Stephen Smalls v. State (No. 27764)
In this PCR case, the Court of Appeals held that trial counsel was deficient, but found that the evidence against Smalls was overwhelming, undermining his Strickland claim. The Supreme Court now reverses, finding that the evidence was not overwhelming, and therefore Smalls is entitled to relief.
The underlying case involves an armed robbery of a Bojangles restaurant in Columbia. As two employees were closing the restaurant for the evening, a man burst in the door with a shotgun, demanding money. Police who responded to the scene recovered the shotgun in the area where the alleged perpetrator fled from the scene. A fingerprint expert determined that Smalls’ fingerprints were on the shotgun. An investigator created a photo lineup and showed it to both Bojangles employees. One employee identified Smalls, the other did not identify anyone (though he narrowed it down to two people one of which was Smalls).
The contested issues on appeal are as follows: (1) that Smalls’ trial attorney failed to impeach the Bojangles employee when it was revealed that the State dismissed a pending carjacking charge against him on the morning of Smalls’ trial, and (2) trial counsel failed to object when one of the State’s other witnesses implied that Smalls had obtained the shotgun used in the robbery by committing a burglary approximately one year before the armed robbery took place.
Regarding the impeachment issue, trial counsel erroneously believed that the Bojangles employee could not be impeached with a charge that had been dismissed. The magnitude of this error was revealed at the PCR hearing, when the employee revealed that he had repeatedly told the solicitor that he did not want to participate in the prosecution of the armed robbery case against Smalls, and that the only reason he agreed to testify against Smalls was because the solicitor dropped the pending carjacking charge against him (the employee).
Regarding the prior burglary, one of the State’s witnesses testified that the shotgun used in the robbery was stolen, “it was taken in a burglary.” During the State’ presentation of this evidence, the following exchange took place, without any objection from trial counsel:
Q: To make it perfectly clear, the shotgun wasn’t stolen from the defendant’s house in 1999?
A: No, it was not.
Q: He burglarized somebody else’s house?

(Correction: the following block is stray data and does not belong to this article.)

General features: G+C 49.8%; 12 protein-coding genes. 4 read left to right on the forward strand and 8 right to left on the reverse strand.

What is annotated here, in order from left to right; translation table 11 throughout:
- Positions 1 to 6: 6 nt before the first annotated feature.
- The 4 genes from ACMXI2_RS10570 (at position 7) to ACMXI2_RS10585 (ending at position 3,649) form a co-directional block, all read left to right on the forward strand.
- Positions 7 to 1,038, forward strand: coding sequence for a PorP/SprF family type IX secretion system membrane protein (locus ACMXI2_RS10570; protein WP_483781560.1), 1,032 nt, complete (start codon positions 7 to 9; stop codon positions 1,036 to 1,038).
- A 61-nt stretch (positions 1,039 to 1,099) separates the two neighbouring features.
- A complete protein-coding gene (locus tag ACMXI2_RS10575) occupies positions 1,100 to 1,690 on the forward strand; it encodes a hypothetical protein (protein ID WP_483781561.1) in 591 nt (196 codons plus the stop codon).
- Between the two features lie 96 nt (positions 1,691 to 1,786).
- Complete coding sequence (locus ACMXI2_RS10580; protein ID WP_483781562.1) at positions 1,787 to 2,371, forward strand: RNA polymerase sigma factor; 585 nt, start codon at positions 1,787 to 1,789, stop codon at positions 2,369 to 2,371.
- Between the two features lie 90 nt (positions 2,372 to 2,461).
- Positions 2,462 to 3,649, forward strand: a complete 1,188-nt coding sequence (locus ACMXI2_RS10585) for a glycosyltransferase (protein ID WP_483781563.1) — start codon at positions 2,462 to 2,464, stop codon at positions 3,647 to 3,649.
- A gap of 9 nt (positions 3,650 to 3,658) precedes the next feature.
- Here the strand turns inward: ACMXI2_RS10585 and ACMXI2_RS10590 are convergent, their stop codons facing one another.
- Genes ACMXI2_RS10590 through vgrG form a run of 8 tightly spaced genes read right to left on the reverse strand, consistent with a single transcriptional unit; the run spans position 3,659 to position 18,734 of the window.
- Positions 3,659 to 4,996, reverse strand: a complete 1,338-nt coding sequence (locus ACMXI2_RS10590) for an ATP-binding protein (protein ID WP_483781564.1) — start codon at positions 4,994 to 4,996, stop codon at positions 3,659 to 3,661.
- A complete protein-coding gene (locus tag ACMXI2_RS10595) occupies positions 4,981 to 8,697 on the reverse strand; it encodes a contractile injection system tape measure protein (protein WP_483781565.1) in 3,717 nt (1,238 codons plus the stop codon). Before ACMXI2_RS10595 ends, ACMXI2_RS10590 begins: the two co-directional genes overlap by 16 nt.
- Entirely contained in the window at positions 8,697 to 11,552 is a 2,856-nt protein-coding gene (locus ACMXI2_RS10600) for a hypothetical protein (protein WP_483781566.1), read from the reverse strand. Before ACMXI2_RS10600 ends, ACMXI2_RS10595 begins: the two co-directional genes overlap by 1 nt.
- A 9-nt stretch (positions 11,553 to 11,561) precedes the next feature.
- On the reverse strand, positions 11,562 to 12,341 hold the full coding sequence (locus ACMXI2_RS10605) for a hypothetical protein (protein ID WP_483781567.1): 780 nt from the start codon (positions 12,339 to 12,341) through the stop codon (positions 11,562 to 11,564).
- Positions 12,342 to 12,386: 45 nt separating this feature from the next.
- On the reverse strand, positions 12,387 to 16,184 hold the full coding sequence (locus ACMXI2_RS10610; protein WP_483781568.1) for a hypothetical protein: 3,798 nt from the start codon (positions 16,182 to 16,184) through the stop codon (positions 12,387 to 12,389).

A: That’s correct.
Q: So is there any reason why his fingerprint would be on this weapon-
A: Not that I know of, sir.
Q: -other than he robbed the Bojangles?
A: That’s correct.
Having found that counsel was deficient on both of these grounds, the Supreme Court then turns its consideration to the question of whether the evidence against Smalls was overwhelming, to the extent that it would undermine his Strickland claim. The Court combs through several of its precedents on this issue, and ultimately clarifies the standard in cases such as these: “for evidence to be overwhelming such that it categorically precludes a finding of prejudice – as we found it did in Rosemond and Harris – the evidence must include something conclusive, such as a confession, DNA evidence demonstrating guilt, or a combination of physical and corroborating oevidence so strong that the Strickland standard of “a reasonable probability . . . the factfinder would have a reasonable doubt” cannot possibly be met. Turning to the present case, the Court notes that “when potentially strong evidence such as the fingerprint and [the Bojangles employee’s] identification is tainted by a significant error of counsel, it should not be considered a part of “overwhelming evidence” that precludes a finding of prejudice.” The Court went on to specifically say that “We do not believe the jury could have heard about the dismissal of the charge without seriously questioning the credibility of everything [the Bojangles employee] said, including he pre-trial identification of Smalls as the man who committed the robbery.” (Note: in FN 8 of the published opinion, the Court notes that”the annals of criminal law are rife with instances of mistaken identification,” and “eyewitness evidence is inherently imperfect.”).
Bearing all of this in mind, the Supreme Court reverses, granting Smalls’ PCR.